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Native species fare best in bioswales and
need to tolerate frequent downpours
and dry stretches alike.
“Plants should match the hydrology pro-
duced by your region’s weather patterns,”
says Slovensky. “Avoid turf grass, which
has a shallow root system, as well as high
maintenance plants that need fertilization.”
Bioswales should also feature a
matrix of grasses that replicate the plant
density and variety found in naturalistic
settings, Slovensky stresses. Diverse
plants are less vulnerable to disease and
pests. They also don’t need to be fertil-
ized because the rainwater delivers a
constant supply of nutrients, she adds.
Newly created bioswales need an
irrigation component so plants have time
and nutrients to become established,
Grover notes. Depending on your climate
zone, a permanent irrigation system may
be required to support plants during
Bioswales are often placed next to
impervious surfaces, such as parking lots
or large patios, where a barrier is needed
to slow the path of water. Costs are
dependent on the size of the bioswale
and whether earth movers are needed
to break through compact or rocky soils.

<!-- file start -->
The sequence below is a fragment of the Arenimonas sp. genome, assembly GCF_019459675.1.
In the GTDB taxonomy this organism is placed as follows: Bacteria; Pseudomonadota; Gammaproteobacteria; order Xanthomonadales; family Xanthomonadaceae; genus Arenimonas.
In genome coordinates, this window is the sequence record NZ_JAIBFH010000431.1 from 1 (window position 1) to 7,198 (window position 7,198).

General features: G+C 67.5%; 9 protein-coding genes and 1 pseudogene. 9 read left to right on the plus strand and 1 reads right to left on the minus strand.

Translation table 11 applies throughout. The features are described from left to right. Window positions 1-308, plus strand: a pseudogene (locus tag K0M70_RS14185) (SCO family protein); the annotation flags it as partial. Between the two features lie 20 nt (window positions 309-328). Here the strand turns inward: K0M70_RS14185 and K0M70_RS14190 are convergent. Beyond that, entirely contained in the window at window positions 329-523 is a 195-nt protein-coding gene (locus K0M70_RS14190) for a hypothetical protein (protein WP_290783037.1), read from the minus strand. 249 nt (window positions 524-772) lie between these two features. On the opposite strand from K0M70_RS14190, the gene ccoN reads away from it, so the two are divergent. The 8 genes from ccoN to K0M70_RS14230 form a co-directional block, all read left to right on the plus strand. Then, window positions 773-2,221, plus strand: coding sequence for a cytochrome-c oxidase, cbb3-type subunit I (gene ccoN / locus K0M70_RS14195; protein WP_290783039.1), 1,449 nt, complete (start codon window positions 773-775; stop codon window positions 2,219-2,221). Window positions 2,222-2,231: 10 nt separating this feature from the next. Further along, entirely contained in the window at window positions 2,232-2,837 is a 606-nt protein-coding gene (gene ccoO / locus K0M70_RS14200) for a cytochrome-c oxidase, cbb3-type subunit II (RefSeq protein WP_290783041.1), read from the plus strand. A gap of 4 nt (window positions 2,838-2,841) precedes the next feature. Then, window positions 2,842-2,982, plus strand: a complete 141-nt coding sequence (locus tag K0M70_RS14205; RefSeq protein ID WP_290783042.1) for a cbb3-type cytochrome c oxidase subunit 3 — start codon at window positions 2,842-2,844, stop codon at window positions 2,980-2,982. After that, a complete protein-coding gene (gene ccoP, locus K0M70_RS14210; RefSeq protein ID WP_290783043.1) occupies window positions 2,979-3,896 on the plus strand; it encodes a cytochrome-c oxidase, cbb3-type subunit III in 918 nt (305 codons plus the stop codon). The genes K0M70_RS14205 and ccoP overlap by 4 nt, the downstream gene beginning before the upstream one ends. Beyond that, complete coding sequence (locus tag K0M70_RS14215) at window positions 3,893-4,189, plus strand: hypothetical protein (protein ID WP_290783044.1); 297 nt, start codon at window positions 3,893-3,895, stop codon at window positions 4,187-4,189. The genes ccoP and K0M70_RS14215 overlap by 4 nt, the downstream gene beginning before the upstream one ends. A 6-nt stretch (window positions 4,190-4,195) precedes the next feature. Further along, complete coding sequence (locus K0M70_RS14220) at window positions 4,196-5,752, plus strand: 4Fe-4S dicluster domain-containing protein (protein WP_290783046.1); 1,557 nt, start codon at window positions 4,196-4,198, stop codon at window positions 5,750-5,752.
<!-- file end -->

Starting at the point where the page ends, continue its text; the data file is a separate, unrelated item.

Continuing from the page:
This can average $58 per linear foot or
$20-30 per square foot, according to
the Challenge for Sustainability, a private
sector initiative in Boston.
Tend to Maintenance
Manage bioswales like any other land-
scaping. Otherwise they will grow into
an unsightly patch of weeds that does
little to intercept stormwater.
“Because you are incubating a wet-
RAIN GARDENS ARE NOT THE SAME AS BIOSWALES, but you can use them
in conjunction with one another like NREL does at its Golden, CO, campus.
Its network of bioswales and rain gardens helped the agency receive SITES
land-like environment, bioswales require
Overgrown bioswales are not only
upkeep,” notes Slovensky. “For example,
you may need to reseed bald spots
where grasses didn’t survive or remove
noxious plants by hand. You should also
monitor for erosion. If the water is pond-
ing, there’s a problem with the slope.”
Native plants can face competition
from invasive species, says Grover. In
Oregon, for example, blackberries are a
noxious weed that flourishes in riparian
areas, which bioswales simulate. It is
best to monitor for weeds before they
choke out native vegetation.
an eyesore, but their ability to handle
rain events is severely compromised.
Even properly maintained bioswales will
experience sediment buildup over time.
Particularly if they have been in use for
10-15 years, older bioswales may need
to be dredged with an excavator and
replanted, says Grover.
Keep in mind that your city may have
“out of compliance” fines, he adds. Some
inspectors are proactive about flagging
unkempt bioswales, although most will
only take a peek if you have applied for
a building permit. But the risk of having
to completely renovate a bioswale can
be avoided with routine maintenance.
“Integrate the bioswale into a prominent portion of your landscape, such as
in the middle of a parking lot,” recommends Grover. “If it’s in a noticeable
location, it will stay functional because
you want it to look good.” B
Jennie Morton is a contributing editor for